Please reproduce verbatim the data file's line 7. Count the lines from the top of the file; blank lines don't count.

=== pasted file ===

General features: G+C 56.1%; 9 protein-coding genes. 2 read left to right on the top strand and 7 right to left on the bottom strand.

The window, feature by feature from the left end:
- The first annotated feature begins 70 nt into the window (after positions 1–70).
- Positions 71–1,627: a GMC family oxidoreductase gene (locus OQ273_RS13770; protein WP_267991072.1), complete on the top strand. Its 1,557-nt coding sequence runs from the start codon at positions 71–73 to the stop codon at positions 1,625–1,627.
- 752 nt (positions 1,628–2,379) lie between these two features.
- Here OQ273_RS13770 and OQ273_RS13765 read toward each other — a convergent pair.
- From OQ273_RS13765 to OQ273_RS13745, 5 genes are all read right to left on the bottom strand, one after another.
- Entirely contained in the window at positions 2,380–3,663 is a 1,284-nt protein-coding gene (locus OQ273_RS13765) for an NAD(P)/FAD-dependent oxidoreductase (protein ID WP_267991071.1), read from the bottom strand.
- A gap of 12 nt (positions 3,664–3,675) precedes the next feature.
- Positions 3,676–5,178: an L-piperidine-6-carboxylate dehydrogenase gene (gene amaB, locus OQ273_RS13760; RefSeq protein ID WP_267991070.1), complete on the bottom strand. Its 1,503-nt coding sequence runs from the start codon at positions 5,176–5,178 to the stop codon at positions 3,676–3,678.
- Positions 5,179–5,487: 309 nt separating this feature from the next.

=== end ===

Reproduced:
- From OQ273_RS13765 to OQ273_RS13745, 5 genes are all read right to left on the bottom strand, one after another.